• Find on page works for &shy; and &#173; on all browsers except IE which only matches exact copied-and-pasted matches (even up to IE11)
  • Search engines: Google matches words containing &#173; with words typed normally. As of 2017 it appears to no longer match words containing &shy;. Yandex appers to be the same. Bing and Baidu seem to not match either.

Test it

For up-to-date live testing, here are some examples of unique words with soft hyphens.

  • &shy; - confumbabbl&shy;ication&shy;ism - confumbabbl­ication­ism
    • ..............................................................................................................confumbabbl­ication­ism
    • ..................................................................................................................confumbabbl­ication­ism

<wbr> - donfounbabbl<wbr>ication<wbr>ism. This site removes <wbr/> from output. Here's a jsbin.com snippet for testing.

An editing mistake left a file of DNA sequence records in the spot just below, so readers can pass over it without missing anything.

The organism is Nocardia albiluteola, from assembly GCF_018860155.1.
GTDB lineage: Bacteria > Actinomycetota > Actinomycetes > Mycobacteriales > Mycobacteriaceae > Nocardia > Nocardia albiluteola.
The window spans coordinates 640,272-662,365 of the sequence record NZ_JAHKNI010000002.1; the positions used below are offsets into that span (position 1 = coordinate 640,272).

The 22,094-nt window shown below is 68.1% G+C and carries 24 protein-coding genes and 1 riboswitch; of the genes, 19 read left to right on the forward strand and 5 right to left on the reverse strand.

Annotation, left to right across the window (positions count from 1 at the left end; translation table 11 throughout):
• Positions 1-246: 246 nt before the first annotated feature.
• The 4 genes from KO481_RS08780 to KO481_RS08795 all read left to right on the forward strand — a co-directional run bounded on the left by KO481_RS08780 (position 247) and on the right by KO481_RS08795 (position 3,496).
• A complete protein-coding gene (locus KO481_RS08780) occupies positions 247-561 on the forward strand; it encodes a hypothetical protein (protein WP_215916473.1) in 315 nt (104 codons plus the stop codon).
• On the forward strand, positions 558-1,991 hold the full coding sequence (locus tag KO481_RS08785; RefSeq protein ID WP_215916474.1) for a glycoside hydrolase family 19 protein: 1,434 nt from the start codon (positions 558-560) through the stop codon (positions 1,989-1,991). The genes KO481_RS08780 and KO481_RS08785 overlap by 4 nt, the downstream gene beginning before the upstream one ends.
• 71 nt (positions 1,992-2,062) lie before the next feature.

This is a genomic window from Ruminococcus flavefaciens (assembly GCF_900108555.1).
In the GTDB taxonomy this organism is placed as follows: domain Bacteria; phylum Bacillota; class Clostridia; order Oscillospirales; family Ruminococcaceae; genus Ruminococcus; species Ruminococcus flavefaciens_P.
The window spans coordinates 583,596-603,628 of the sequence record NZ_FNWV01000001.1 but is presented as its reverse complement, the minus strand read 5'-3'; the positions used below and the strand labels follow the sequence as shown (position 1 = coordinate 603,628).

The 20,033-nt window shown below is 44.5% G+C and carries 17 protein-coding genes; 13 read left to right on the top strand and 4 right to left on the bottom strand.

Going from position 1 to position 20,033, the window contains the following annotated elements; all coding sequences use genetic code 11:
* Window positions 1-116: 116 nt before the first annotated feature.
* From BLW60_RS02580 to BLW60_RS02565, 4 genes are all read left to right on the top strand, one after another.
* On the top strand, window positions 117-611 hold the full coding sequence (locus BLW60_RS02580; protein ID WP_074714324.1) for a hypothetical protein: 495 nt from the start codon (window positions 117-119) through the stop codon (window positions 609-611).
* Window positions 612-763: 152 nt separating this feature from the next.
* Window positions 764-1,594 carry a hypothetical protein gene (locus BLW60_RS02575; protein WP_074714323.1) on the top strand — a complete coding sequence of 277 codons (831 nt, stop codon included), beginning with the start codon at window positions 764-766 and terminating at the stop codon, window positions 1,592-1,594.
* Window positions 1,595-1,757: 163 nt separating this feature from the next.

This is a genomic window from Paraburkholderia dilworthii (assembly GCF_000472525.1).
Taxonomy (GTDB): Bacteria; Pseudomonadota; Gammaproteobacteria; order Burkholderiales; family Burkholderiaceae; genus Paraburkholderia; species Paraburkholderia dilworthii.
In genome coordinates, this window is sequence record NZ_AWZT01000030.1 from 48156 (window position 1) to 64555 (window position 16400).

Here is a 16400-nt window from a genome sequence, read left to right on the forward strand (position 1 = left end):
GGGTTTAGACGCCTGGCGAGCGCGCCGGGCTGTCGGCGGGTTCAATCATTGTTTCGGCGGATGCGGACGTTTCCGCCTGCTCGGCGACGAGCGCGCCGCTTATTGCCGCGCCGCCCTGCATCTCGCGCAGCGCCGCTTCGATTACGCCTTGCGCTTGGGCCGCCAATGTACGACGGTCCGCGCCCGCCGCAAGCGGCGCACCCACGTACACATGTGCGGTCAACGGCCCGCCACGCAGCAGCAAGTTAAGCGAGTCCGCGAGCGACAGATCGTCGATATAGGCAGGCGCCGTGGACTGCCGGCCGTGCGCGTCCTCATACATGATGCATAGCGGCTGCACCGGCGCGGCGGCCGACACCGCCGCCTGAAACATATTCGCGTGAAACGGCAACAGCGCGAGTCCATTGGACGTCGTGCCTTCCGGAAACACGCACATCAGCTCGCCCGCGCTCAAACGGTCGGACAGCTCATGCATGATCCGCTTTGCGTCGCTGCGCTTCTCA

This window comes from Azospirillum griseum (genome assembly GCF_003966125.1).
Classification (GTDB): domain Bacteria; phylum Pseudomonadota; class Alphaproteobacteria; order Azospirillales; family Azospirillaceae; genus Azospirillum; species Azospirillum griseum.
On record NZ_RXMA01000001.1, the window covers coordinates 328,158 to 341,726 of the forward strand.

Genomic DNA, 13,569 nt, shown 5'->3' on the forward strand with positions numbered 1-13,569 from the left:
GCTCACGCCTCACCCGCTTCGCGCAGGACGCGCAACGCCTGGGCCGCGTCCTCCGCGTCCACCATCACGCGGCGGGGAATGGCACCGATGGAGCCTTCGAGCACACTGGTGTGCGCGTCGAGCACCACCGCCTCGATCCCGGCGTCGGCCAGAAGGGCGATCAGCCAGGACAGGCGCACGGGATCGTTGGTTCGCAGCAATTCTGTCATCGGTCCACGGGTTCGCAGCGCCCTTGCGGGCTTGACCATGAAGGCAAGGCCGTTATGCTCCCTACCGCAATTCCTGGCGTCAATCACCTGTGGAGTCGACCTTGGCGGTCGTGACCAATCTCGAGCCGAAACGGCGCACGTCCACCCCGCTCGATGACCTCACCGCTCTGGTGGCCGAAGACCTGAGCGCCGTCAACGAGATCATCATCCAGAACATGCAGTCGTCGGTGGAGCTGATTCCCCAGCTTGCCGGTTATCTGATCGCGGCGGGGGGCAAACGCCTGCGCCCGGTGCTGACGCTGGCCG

• &#173; - eonfulbabbl&#173;ication&#173;ism - eonfulbabbl­ication­ism
    • .................................................................................................................eonfulbabbl­ication­ism
    • ....................................................................................................................eonfulbabbl­ication­ism

Here they are with no shy hyphens (this is for copying and pasting into find-on-page testing; written in a way which won't break the search engine tests):


Display across browsers

Success: displaying as a normal word, except where it should break, when it breaks and hyphenates in the specified place.